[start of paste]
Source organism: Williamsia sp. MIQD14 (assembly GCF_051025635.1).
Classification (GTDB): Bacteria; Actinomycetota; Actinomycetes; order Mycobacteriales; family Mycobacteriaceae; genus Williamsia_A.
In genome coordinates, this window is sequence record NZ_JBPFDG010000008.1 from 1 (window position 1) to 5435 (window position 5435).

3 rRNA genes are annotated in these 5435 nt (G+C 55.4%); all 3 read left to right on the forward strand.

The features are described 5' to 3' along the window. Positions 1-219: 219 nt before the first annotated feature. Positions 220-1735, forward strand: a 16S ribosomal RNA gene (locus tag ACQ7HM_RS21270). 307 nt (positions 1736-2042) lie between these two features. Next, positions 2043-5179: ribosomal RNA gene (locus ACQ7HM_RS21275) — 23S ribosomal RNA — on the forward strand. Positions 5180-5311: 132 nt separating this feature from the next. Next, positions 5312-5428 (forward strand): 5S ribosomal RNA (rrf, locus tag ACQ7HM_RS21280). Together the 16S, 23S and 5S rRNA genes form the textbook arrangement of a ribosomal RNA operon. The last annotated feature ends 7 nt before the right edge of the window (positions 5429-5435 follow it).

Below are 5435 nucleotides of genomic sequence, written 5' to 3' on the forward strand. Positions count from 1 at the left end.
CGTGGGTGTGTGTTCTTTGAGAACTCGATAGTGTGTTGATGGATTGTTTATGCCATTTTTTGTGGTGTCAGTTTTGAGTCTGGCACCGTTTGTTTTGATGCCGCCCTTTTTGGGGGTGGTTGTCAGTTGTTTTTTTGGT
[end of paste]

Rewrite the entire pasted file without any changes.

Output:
Source organism: Williamsia sp. MIQD14 (assembly GCF_051025635.1).
Classification (GTDB): Bacteria; Actinomycetota; Actinomycetes; order Mycobacteriales; family Mycobacteriaceae; genus Williamsia_A.
In genome coordinates, this window is sequence record NZ_JBPFDG010000008.1 from 1 (window position 1) to 5435 (window position 5435).

3 rRNA genes are annotated in these 5435 nt (G+C 55.4%); all 3 read left to right on the forward strand.

The features are described 5' to 3' along the window. Positions 1-219: 219 nt before the first annotated feature. Positions 220-1735, forward strand: a 16S ribosomal RNA gene (locus tag ACQ7HM_RS21270). 307 nt (positions 1736-2042) lie between these two features. Next, positions 2043-5179: ribosomal RNA gene (locus ACQ7HM_RS21275) — 23S ribosomal RNA — on the forward strand. Positions 5180-5311: 132 nt separating this feature from the next. Next, positions 5312-5428 (forward strand): 5S ribosomal RNA (rrf, locus tag ACQ7HM_RS21280). Together the 16S, 23S and 5S rRNA genes form the textbook arrangement of a ribosomal RNA operon. The last annotated feature ends 7 nt before the right edge of the window (positions 5429-5435 follow it).

Below are 5435 nucleotides of genomic sequence, written 5' to 3' on the forward strand. Positions count from 1 at the left end.
CGTGGGTGTGTGTTCTTTGAGAACTCGATAGTGTGTTGATGGATTGTTTATGCCATTTTTTGTGGTGTCAGTTTTGAGTCTGGCACCGTTTGTTTTGATGCCGCCCTTTTTGGGGGTGGTTGTCAGTTGTTTTTTTGGT